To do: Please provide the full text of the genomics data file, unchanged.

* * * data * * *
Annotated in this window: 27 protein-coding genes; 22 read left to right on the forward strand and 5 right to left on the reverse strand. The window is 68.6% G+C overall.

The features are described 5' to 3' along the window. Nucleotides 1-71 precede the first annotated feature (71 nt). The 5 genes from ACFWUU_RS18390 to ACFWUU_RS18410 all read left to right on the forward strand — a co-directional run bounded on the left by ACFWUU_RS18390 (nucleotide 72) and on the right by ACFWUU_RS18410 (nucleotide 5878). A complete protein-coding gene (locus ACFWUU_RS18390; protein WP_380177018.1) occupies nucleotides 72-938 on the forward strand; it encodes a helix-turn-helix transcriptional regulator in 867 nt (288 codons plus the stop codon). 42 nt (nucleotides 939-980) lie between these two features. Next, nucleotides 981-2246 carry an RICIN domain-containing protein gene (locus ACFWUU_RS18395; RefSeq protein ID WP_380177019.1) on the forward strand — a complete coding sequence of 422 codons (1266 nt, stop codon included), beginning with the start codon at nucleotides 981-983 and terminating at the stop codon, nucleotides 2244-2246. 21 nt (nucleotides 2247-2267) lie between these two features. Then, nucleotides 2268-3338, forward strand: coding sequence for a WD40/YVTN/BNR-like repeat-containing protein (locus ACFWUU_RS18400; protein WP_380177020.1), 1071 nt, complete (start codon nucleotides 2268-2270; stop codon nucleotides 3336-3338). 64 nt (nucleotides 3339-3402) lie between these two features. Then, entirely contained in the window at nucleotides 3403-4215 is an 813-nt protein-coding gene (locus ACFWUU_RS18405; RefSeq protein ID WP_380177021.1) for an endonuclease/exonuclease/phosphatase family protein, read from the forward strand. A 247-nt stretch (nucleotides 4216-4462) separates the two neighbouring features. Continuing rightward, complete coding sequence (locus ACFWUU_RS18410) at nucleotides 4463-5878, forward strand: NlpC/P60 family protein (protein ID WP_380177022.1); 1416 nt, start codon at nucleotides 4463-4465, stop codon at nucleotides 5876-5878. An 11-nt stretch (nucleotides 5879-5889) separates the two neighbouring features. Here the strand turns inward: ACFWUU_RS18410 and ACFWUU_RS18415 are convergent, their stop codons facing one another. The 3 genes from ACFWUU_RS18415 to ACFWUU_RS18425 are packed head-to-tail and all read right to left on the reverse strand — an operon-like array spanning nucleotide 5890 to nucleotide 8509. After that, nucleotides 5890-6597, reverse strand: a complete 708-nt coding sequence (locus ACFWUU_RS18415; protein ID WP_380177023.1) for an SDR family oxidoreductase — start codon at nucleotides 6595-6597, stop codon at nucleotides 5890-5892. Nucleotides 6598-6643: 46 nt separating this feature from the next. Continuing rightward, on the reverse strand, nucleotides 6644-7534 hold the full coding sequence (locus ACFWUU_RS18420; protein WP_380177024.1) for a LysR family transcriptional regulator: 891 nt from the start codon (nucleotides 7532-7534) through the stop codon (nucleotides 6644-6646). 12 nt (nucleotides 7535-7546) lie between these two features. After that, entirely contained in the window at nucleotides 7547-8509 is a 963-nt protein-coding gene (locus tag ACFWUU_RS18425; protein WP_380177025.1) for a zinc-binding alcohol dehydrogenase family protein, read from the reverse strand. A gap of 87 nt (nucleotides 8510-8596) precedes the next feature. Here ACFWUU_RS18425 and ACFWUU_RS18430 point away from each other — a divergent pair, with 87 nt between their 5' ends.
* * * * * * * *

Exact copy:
Annotated in this window: 27 protein-coding genes; 22 read left to right on the forward strand and 5 right to left on the reverse strand. The window is 68.6% G+C overall.

The features are described 5' to 3' along the window. Nucleotides 1-71 precede the first annotated feature (71 nt). The 5 genes from ACFWUU_RS18390 to ACFWUU_RS18410 all read left to right on the forward strand — a co-directional run bounded on the left by ACFWUU_RS18390 (nucleotide 72) and on the right by ACFWUU_RS18410 (nucleotide 5878). A complete protein-coding gene (locus ACFWUU_RS18390; protein WP_380177018.1) occupies nucleotides 72-938 on the forward strand; it encodes a helix-turn-helix transcriptional regulator in 867 nt (288 codons plus the stop codon). 42 nt (nucleotides 939-980) lie between these two features. Next, nucleotides 981-2246 carry an RICIN domain-containing protein gene (locus ACFWUU_RS18395; RefSeq protein ID WP_380177019.1) on the forward strand — a complete coding sequence of 422 codons (1266 nt, stop codon included), beginning with the start codon at nucleotides 981-983 and terminating at the stop codon, nucleotides 2244-2246. 21 nt (nucleotides 2247-2267) lie between these two features. Then, nucleotides 2268-3338, forward strand: coding sequence for a WD40/YVTN/BNR-like repeat-containing protein (locus ACFWUU_RS18400; protein WP_380177020.1), 1071 nt, complete (start codon nucleotides 2268-2270; stop codon nucleotides 3336-3338). 64 nt (nucleotides 3339-3402) lie between these two features. Then, entirely contained in the window at nucleotides 3403-4215 is an 813-nt protein-coding gene (locus ACFWUU_RS18405; RefSeq protein ID WP_380177021.1) for an endonuclease/exonuclease/phosphatase family protein, read from the forward strand. A 247-nt stretch (nucleotides 4216-4462) separates the two neighbouring features. Continuing rightward, complete coding sequence (locus ACFWUU_RS18410) at nucleotides 4463-5878, forward strand: NlpC/P60 family protein (protein ID WP_380177022.1); 1416 nt, start codon at nucleotides 4463-4465, stop codon at nucleotides 5876-5878. An 11-nt stretch (nucleotides 5879-5889) separates the two neighbouring features. Here the strand turns inward: ACFWUU_RS18410 and ACFWUU_RS18415 are convergent, their stop codons facing one another. The 3 genes from ACFWUU_RS18415 to ACFWUU_RS18425 are packed head-to-tail and all read right to left on the reverse strand — an operon-like array spanning nucleotide 5890 to nucleotide 8509. After that, nucleotides 5890-6597, reverse strand: a complete 708-nt coding sequence (locus ACFWUU_RS18415; protein ID WP_380177023.1) for an SDR family oxidoreductase — start codon at nucleotides 6595-6597, stop codon at nucleotides 5890-5892. Nucleotides 6598-6643: 46 nt separating this feature from the next. Continuing rightward, on the reverse strand, nucleotides 6644-7534 hold the full coding sequence (locus ACFWUU_RS18420; protein WP_380177024.1) for a LysR family transcriptional regulator: 891 nt from the start codon (nucleotides 7532-7534) through the stop codon (nucleotides 6644-6646). 12 nt (nucleotides 7535-7546) lie between these two features. After that, entirely contained in the window at nucleotides 7547-8509 is a 963-nt protein-coding gene (locus tag ACFWUU_RS18425; protein WP_380177025.1) for a zinc-binding alcohol dehydrogenase family protein, read from the reverse strand. A gap of 87 nt (nucleotides 8510-8596) precedes the next feature. Here ACFWUU_RS18425 and ACFWUU_RS18430 point away from each other — a divergent pair, with 87 nt between their 5' ends.